The IFO outlined similar projections for the state’s working age population earlier this month, predicting that the working age cohort will decline by 0.5% in the near term and by 0.3% in the long term. The working age population already saw decreases of 0.1% annually from 2010 to 2020, according to IFO data.
“If labor force participation rates do not increase, then this trend will constrain economic and revenue growth in the future,” the IFO concluded in the November report.
The State System has embarked on a redesign since Greenstein took control in 2018. The redesign included a consolidation of six state-owned universities in the western and northeastern parts of the state. Greenstein said the move was vital to making sure PASSHE remained financially stable.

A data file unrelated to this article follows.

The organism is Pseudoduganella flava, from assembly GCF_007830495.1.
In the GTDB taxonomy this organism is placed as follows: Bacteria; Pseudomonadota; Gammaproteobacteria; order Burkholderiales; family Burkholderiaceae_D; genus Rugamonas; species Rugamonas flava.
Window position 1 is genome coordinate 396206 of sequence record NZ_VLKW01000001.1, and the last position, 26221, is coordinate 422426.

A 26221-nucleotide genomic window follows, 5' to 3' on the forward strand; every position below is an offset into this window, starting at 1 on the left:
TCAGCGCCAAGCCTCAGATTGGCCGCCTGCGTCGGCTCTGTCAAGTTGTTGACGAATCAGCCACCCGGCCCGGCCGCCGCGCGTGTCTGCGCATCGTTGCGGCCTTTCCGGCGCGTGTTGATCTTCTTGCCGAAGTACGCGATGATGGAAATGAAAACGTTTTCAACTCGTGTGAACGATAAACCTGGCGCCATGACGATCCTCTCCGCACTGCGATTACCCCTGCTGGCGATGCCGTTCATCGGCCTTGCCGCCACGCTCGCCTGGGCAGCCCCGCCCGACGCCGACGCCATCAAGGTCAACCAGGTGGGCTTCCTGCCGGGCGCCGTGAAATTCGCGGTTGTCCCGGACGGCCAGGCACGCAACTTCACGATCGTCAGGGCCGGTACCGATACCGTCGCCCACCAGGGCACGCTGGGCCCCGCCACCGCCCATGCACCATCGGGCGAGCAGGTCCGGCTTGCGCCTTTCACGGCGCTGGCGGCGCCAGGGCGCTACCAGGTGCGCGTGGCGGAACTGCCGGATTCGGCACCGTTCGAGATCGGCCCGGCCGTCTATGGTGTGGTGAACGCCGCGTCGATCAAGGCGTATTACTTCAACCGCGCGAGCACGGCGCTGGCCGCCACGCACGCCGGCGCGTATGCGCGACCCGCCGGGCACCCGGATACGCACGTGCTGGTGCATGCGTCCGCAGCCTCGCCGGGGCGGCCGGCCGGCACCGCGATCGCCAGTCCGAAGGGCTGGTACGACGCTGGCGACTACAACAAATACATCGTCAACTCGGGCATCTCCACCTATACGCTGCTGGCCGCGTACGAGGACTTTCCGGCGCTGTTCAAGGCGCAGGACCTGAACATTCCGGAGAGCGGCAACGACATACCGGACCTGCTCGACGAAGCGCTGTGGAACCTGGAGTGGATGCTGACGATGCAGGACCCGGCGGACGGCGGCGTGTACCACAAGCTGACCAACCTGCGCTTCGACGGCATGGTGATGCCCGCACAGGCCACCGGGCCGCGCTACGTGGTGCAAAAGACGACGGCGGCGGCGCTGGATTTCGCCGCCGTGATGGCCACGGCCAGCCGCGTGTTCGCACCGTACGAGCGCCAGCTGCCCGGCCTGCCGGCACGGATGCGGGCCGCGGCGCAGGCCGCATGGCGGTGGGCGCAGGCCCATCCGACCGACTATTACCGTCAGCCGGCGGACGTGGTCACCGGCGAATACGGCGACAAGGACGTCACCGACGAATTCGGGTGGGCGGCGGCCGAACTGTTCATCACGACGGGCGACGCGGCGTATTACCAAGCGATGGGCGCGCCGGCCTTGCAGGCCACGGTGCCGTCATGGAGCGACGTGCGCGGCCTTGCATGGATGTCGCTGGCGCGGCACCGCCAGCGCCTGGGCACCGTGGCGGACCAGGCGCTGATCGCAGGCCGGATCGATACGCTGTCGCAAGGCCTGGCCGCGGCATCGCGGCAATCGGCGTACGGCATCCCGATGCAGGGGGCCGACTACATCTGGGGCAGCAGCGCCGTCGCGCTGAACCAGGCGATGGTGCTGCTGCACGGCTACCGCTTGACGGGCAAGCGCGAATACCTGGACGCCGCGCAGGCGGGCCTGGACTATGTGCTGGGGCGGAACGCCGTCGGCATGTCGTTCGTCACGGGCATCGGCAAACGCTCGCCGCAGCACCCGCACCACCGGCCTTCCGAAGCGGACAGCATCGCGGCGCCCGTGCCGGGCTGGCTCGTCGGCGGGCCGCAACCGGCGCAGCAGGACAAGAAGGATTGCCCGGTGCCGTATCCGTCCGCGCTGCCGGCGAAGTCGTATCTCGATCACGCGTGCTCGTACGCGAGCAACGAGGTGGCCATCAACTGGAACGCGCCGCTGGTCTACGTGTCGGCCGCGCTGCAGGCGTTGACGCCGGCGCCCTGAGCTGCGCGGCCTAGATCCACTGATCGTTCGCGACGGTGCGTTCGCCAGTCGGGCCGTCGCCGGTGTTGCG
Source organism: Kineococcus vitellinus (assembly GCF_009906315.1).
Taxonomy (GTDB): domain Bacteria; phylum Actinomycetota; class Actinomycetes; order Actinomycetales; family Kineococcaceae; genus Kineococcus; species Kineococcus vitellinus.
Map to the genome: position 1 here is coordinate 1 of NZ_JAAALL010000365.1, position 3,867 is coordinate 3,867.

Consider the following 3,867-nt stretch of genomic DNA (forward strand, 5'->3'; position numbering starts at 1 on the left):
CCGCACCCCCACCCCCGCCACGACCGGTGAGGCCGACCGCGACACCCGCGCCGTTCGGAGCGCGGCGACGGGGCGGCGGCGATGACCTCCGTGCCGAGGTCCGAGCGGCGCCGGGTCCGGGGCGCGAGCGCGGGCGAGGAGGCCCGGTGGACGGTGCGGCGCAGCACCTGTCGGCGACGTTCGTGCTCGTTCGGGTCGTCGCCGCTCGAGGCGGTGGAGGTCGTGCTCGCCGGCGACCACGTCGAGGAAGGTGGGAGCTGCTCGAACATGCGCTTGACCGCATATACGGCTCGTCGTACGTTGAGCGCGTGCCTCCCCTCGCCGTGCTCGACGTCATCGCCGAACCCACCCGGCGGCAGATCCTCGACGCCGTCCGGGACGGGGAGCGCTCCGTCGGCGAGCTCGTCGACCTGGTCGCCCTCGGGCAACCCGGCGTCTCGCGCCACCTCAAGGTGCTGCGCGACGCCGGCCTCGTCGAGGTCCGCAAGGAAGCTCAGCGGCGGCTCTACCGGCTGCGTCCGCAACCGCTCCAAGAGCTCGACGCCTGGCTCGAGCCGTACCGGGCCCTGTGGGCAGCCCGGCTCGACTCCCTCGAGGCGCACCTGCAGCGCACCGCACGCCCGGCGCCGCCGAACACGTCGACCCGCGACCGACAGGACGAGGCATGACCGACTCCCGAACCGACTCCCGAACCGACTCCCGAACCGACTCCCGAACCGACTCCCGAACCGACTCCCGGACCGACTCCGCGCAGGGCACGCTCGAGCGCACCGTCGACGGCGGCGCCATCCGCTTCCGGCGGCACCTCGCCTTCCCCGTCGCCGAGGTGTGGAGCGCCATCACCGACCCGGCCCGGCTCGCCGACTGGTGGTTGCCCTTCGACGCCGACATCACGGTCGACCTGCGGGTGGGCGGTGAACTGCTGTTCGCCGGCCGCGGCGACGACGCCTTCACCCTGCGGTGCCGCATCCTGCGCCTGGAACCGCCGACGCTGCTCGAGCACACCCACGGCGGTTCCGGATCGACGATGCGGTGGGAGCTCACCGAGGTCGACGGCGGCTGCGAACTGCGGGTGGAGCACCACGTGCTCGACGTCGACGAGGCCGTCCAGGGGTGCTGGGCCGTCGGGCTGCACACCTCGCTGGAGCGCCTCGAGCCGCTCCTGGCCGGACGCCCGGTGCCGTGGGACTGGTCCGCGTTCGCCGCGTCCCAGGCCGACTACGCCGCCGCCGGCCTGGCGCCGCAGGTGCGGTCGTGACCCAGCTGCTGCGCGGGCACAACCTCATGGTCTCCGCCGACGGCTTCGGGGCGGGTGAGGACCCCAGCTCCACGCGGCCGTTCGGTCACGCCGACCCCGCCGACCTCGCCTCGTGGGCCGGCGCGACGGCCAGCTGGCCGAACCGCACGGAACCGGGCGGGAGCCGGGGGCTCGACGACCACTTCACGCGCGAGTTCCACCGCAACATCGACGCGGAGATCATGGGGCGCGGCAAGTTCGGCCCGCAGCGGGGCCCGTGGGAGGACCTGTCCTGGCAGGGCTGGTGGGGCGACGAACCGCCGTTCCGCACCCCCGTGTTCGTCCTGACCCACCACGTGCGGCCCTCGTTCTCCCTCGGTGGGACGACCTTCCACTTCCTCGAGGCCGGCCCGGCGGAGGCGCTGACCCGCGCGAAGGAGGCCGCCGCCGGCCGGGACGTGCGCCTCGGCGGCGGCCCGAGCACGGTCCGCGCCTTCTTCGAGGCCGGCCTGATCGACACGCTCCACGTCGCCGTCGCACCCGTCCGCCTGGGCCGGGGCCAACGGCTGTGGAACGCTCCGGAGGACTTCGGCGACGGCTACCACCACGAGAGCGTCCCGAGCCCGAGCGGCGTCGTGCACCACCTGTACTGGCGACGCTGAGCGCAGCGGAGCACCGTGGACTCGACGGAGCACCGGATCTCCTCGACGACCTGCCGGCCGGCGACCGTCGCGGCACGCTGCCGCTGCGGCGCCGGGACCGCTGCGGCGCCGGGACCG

PASSHE leaders voted this fall to request a historic amount of funding from the state, asking lawmakers for a $550 million allocation, which is a $73 million increase from the system’s most recent budget.
Greenstein said the state’s shortage of credentialed workers, along with the exodus of working age Pennsylvanians to other states, is directly linked to education funding levels.
Pennsylvania currently ranks 48th out of 50 states and Washington, D.C. in the amount of state financial support per full-time student, according to Science and Engineering Indicators. Greenstein highlighted this data in his address on Monday and said the direction of the state, both in terms of higher education and economic growth, will come down to policy decisions at the state level.
“What becomes of this state and its ability to continue to compete regionally, nationally – it’s a policy choice. It’s a matter of investment,” he said. “This is not a question about funding schools. It’s about ensuring our economic competitiveness – social mobility.”
Justin Sweitzer is a reporter for City & State Pa., where this story first appeared.